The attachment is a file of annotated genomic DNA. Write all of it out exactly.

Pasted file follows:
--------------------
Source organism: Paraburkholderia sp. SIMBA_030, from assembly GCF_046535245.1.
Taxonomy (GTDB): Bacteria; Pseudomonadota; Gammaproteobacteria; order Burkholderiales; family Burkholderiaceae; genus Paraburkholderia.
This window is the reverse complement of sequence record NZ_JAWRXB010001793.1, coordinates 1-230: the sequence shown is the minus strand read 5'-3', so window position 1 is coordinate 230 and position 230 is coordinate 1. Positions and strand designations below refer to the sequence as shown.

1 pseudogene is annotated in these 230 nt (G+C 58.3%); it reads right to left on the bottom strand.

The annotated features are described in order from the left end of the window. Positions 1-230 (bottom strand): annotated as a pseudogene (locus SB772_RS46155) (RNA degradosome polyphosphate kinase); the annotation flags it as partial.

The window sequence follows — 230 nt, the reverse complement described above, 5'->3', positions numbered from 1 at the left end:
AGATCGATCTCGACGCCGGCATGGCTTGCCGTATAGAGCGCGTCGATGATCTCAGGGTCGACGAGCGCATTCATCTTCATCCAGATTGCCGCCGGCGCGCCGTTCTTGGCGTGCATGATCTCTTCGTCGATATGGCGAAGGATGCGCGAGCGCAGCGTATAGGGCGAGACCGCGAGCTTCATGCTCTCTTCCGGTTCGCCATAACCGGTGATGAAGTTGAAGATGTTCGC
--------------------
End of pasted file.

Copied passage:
Source organism: Paraburkholderia sp. SIMBA_030, from assembly GCF_046535245.1.
Taxonomy (GTDB): Bacteria; Pseudomonadota; Gammaproteobacteria; order Burkholderiales; family Burkholderiaceae; genus Paraburkholderia.
This window is the reverse complement of sequence record NZ_JAWRXB010001793.1, coordinates 1-230: the sequence shown is the minus strand read 5'-3', so window position 1 is coordinate 230 and position 230 is coordinate 1. Positions and strand designations below refer to the sequence as shown.

1 pseudogene is annotated in these 230 nt (G+C 58.3%); it reads right to left on the bottom strand.

The annotated features are described in order from the left end of the window. Positions 1-230 (bottom strand): annotated as a pseudogene (locus SB772_RS46155) (RNA degradosome polyphosphate kinase); the annotation flags it as partial.

The window sequence follows — 230 nt, the reverse complement described above, 5'->3', positions numbered from 1 at the left end:
AGATCGATCTCGACGCCGGCATGGCTTGCCGTATAGAGCGCGTCGATGATCTCAGGGTCGACGAGCGCATTCATCTTCATCCAGATTGCCGCCGGCGCGCCGTTCTTGGCGTGCATGATCTCTTCGTCGATATGGCGAAGGATGCGCGAGCGCAGCGTATAGGGCGAGACCGCGAGCTTCATGCTCTCTTCCGGTTCGCCATAACCGGTGATGAAGTTGAAGATGTTCGC